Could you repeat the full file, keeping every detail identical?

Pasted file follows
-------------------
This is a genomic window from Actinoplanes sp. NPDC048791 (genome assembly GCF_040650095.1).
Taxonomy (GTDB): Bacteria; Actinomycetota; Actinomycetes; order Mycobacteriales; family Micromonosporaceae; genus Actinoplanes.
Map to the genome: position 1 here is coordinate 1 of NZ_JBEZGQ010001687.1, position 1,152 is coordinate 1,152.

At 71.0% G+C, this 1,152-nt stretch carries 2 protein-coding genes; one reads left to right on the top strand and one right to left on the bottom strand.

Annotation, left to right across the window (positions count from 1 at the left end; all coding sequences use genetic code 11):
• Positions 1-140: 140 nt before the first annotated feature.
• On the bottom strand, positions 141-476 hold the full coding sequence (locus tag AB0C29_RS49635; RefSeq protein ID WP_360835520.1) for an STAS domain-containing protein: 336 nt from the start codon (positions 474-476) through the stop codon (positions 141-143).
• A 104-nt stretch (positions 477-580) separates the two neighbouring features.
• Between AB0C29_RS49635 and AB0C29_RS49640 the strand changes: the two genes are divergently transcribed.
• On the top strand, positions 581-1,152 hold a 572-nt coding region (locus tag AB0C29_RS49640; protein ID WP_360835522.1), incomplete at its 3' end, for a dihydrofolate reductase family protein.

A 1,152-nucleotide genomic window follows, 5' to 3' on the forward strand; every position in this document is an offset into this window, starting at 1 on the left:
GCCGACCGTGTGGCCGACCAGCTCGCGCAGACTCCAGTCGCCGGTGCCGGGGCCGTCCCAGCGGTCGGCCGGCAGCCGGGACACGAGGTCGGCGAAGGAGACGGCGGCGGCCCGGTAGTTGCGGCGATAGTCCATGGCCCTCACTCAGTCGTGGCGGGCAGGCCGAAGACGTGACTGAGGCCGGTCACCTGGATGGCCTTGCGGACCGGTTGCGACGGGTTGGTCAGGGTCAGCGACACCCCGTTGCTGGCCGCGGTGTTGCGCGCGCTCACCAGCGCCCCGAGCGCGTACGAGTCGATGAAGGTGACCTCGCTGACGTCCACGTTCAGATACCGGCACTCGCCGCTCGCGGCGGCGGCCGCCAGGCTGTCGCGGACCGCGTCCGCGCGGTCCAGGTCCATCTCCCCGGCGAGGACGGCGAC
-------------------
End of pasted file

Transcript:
This is a genomic window from Actinoplanes sp. NPDC048791 (genome assembly GCF_040650095.1).
Taxonomy (GTDB): Bacteria; Actinomycetota; Actinomycetes; order Mycobacteriales; family Micromonosporaceae; genus Actinoplanes.
Map to the genome: position 1 here is coordinate 1 of NZ_JBEZGQ010001687.1, position 1,152 is coordinate 1,152.

At 71.0% G+C, this 1,152-nt stretch carries 2 protein-coding genes; one reads left to right on the top strand and one right to left on the bottom strand.

Annotation, left to right across the window (positions count from 1 at the left end; all coding sequences use genetic code 11):
• Positions 1-140: 140 nt before the first annotated feature.
• On the bottom strand, positions 141-476 hold the full coding sequence (locus tag AB0C29_RS49635; RefSeq protein ID WP_360835520.1) for an STAS domain-containing protein: 336 nt from the start codon (positions 474-476) through the stop codon (positions 141-143).
• A 104-nt stretch (positions 477-580) separates the two neighbouring features.
• Between AB0C29_RS49635 and AB0C29_RS49640 the strand changes: the two genes are divergently transcribed.
• On the top strand, positions 581-1,152 hold a 572-nt coding region (locus tag AB0C29_RS49640; protein ID WP_360835522.1), incomplete at its 3' end, for a dihydrofolate reductase family protein.

A 1,152-nucleotide genomic window follows, 5' to 3' on the forward strand; every position in this document is an offset into this window, starting at 1 on the left:
GCCGACCGTGTGGCCGACCAGCTCGCGCAGACTCCAGTCGCCGGTGCCGGGGCCGTCCCAGCGGTCGGCCGGCAGCCGGGACACGAGGTCGGCGAAGGAGACGGCGGCGGCCCGGTAGTTGCGGCGATAGTCCATGGCCCTCACTCAGTCGTGGCGGGCAGGCCGAAGACGTGACTGAGGCCGGTCACCTGGATGGCCTTGCGGACCGGTTGCGACGGGTTGGTCAGGGTCAGCGACACCCCGTTGCTGGCCGCGGTGTTGCGCGCGCTCACCAGCGCCCCGAGCGCGTACGAGTCGATGAAGGTGACCTCGCTGACGTCCACGTTCAGATACCGGCACTCGCCGCTCGCGGCGGCGGCCGCCAGGCTGTCGCGGACCGCGTCCGCGCGGTCCAGGTCCATCTCCCCGGCGAGGACGGCGAC